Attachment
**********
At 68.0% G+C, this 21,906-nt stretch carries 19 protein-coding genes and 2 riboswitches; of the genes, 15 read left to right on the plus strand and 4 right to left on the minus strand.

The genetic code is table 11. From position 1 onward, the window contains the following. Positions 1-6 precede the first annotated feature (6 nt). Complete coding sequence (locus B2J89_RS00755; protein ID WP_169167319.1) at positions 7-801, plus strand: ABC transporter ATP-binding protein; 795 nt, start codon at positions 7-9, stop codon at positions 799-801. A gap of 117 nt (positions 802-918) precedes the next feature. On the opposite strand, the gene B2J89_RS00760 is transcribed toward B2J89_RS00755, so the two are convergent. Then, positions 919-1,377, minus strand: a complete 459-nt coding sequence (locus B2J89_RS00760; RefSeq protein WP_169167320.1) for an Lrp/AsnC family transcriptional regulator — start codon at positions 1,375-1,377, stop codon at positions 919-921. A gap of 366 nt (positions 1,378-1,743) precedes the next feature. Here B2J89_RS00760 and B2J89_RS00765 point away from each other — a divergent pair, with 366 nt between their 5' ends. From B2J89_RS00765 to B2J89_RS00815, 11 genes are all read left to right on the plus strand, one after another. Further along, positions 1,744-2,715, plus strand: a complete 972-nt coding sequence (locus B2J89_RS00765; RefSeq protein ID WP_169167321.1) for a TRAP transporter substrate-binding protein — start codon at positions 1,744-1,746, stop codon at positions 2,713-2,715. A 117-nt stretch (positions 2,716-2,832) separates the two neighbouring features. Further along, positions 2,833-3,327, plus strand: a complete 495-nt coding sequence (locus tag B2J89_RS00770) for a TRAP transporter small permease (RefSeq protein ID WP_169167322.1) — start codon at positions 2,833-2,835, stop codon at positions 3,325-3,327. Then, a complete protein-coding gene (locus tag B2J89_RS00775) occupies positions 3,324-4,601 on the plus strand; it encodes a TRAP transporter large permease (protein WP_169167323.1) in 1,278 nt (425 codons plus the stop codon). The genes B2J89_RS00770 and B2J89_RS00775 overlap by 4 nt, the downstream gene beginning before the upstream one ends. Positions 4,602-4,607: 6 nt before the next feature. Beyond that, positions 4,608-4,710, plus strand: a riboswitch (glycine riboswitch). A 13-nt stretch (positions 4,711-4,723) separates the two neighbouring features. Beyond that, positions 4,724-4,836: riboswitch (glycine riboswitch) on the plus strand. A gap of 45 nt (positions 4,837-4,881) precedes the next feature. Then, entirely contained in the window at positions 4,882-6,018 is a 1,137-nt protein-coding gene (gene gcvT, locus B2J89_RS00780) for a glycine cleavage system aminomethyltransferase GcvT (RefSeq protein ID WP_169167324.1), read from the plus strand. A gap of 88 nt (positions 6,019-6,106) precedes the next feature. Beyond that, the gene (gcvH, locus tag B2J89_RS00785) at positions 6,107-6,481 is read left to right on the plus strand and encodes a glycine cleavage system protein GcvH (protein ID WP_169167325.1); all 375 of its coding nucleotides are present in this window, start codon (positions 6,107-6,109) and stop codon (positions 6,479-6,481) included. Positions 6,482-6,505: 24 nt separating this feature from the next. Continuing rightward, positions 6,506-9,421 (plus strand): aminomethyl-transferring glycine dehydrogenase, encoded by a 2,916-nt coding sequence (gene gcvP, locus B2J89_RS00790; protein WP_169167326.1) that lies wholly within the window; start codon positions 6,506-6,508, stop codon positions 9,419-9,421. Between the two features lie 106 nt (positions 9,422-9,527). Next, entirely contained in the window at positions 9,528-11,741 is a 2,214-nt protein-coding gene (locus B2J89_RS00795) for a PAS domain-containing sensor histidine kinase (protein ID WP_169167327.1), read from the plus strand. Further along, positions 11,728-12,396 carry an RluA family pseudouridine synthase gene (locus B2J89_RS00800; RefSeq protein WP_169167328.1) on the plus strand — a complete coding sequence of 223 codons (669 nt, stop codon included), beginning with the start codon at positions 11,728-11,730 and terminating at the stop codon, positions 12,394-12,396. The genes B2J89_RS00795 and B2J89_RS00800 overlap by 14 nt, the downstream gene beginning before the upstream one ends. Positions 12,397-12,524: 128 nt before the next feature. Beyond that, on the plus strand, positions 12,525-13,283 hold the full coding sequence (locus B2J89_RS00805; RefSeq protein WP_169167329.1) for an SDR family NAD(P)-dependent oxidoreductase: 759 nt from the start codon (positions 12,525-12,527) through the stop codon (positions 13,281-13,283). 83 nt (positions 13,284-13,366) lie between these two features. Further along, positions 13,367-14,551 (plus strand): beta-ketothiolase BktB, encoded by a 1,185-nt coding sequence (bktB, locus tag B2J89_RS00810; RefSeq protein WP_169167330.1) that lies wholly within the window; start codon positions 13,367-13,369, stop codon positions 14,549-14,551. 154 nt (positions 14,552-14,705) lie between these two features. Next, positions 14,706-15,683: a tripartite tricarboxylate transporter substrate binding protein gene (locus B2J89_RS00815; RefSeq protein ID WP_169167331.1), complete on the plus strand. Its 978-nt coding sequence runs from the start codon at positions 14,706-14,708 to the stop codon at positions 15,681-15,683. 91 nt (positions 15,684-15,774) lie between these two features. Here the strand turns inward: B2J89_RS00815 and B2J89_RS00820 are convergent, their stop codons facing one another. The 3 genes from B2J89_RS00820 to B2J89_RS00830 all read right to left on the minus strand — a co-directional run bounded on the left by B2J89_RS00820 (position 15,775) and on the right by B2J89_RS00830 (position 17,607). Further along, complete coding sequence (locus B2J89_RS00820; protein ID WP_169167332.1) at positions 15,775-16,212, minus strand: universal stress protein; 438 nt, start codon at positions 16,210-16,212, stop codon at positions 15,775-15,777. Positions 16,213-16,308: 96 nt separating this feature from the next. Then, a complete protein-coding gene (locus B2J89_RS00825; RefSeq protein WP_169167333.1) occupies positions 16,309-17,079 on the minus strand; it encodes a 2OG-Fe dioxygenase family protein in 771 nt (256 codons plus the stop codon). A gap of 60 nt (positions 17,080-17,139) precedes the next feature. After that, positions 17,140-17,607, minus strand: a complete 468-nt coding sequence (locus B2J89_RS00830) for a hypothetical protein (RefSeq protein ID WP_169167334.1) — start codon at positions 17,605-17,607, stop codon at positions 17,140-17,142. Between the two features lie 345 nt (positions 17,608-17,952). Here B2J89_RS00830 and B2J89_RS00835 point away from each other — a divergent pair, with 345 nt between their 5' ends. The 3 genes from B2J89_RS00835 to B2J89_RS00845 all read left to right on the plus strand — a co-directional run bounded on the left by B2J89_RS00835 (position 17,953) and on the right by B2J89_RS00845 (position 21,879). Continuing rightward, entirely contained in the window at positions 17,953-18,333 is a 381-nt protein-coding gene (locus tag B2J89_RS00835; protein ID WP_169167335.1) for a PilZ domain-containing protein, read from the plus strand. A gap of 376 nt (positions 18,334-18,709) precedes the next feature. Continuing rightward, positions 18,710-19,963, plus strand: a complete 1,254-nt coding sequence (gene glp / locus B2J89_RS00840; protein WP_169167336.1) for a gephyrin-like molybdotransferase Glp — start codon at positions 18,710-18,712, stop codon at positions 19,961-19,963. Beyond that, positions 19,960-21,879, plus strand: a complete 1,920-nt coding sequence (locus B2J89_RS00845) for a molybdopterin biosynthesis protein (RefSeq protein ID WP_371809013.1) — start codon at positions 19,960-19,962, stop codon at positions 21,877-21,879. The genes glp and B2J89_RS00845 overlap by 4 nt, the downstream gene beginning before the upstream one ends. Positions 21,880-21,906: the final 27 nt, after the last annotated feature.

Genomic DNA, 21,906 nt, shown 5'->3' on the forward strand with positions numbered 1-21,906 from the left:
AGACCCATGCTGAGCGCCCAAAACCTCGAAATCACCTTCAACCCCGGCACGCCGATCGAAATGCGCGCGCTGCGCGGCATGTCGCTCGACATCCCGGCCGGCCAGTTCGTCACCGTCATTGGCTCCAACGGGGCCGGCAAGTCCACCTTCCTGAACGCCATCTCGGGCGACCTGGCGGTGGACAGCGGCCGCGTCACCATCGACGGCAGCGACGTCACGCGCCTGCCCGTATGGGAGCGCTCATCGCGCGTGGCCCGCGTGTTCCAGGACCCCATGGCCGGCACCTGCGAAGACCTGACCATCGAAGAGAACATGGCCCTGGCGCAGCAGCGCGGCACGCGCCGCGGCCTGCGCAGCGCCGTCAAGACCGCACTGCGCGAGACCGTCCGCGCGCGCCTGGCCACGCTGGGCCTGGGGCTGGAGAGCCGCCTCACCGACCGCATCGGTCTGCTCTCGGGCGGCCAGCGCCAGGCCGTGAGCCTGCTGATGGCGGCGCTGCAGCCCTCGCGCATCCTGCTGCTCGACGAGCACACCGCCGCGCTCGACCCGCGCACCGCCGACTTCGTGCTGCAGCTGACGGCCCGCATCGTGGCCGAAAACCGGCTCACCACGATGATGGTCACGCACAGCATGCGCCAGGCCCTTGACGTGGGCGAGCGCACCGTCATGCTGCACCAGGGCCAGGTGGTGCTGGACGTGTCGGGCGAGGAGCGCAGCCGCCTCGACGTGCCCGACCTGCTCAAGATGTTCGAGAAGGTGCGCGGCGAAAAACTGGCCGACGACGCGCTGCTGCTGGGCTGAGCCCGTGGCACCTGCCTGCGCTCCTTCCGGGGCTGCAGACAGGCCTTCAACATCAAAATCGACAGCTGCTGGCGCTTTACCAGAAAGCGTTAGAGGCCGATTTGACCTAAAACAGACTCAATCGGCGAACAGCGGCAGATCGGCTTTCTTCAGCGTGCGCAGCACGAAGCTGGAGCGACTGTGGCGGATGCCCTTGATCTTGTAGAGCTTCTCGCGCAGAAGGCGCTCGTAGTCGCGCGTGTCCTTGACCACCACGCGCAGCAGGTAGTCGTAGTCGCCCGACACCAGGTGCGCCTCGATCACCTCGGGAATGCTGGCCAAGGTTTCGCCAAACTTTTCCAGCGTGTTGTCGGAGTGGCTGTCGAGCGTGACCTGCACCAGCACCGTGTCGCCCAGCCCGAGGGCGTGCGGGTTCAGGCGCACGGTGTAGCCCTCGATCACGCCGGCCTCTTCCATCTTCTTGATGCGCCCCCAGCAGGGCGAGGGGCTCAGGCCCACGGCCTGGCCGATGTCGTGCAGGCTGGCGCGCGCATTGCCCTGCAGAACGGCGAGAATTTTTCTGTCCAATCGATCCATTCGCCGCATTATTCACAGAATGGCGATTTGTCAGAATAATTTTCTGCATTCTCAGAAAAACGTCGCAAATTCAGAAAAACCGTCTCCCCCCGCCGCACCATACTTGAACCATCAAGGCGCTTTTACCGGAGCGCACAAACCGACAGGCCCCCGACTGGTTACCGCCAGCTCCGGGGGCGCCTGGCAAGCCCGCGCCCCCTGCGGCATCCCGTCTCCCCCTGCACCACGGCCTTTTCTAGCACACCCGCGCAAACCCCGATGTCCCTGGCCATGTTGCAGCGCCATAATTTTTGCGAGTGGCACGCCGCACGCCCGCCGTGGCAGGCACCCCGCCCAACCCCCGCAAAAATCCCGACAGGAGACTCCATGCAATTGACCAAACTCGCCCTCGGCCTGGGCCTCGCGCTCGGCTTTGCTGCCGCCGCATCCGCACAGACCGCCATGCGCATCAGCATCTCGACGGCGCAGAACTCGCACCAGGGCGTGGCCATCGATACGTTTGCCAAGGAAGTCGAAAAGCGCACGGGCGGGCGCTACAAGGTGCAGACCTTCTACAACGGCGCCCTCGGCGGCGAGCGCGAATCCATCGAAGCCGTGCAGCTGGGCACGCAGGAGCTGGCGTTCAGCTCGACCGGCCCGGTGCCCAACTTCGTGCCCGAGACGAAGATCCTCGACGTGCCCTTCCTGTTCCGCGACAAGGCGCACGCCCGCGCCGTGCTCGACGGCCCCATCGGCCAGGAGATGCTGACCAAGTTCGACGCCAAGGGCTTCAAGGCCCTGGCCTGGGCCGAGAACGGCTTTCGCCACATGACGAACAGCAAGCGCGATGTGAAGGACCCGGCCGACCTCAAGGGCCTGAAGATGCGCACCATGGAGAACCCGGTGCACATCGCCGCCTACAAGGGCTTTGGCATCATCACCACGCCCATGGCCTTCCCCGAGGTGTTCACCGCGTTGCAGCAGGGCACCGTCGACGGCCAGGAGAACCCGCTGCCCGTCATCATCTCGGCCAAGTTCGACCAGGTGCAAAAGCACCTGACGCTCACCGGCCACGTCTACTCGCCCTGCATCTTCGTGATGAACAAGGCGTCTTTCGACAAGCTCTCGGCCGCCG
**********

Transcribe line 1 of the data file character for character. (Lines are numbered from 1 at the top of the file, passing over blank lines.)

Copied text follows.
At 68.0% G+C, this 21,906-nt stretch carries 19 protein-coding genes and 2 riboswitches; of the genes, 15 read left to right on the plus strand and 4 right to left on the minus strand.